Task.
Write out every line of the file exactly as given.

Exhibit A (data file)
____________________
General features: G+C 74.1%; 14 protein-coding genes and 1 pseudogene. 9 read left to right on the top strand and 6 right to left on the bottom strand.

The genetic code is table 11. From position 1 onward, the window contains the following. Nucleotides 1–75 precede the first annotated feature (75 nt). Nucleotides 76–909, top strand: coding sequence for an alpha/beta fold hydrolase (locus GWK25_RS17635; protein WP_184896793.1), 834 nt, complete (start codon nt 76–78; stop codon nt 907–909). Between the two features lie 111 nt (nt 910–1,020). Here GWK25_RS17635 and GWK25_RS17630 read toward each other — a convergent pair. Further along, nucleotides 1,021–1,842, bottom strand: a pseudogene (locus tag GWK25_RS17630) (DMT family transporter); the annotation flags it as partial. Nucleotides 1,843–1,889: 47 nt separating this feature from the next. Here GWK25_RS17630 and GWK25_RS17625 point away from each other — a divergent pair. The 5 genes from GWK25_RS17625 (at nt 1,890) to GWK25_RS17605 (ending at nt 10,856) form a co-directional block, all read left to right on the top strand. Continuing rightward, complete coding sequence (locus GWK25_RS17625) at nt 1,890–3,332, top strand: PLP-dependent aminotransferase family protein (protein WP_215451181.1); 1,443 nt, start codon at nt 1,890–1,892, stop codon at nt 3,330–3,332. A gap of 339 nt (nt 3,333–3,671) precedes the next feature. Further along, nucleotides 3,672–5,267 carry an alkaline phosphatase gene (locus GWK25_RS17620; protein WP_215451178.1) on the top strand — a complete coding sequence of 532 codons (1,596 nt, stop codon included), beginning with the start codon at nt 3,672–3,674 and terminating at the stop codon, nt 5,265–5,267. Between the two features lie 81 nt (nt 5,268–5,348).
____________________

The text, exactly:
General features: G+C 74.1%; 14 protein-coding genes and 1 pseudogene. 9 read left to right on the top strand and 6 right to left on the bottom strand.

The genetic code is table 11. From position 1 onward, the window contains the following. Nucleotides 1–75 precede the first annotated feature (75 nt). Nucleotides 76–909, top strand: coding sequence for an alpha/beta fold hydrolase (locus GWK25_RS17635; protein WP_184896793.1), 834 nt, complete (start codon nt 76–78; stop codon nt 907–909). Between the two features lie 111 nt (nt 910–1,020). Here GWK25_RS17635 and GWK25_RS17630 read toward each other — a convergent pair. Further along, nucleotides 1,021–1,842, bottom strand: a pseudogene (locus tag GWK25_RS17630) (DMT family transporter); the annotation flags it as partial. Nucleotides 1,843–1,889: 47 nt separating this feature from the next. Here GWK25_RS17630 and GWK25_RS17625 point away from each other — a divergent pair. The 5 genes from GWK25_RS17625 (at nt 1,890) to GWK25_RS17605 (ending at nt 10,856) form a co-directional block, all read left to right on the top strand. Continuing rightward, complete coding sequence (locus GWK25_RS17625) at nt 1,890–3,332, top strand: PLP-dependent aminotransferase family protein (protein WP_215451181.1); 1,443 nt, start codon at nt 1,890–1,892, stop codon at nt 3,330–3,332. A gap of 339 nt (nt 3,333–3,671) precedes the next feature. Further along, nucleotides 3,672–5,267 carry an alkaline phosphatase gene (locus GWK25_RS17620; protein WP_215451178.1) on the top strand — a complete coding sequence of 532 codons (1,596 nt, stop codon included), beginning with the start codon at nt 3,672–3,674 and terminating at the stop codon, nt 5,265–5,267. Between the two features lie 81 nt (nt 5,268–5,348).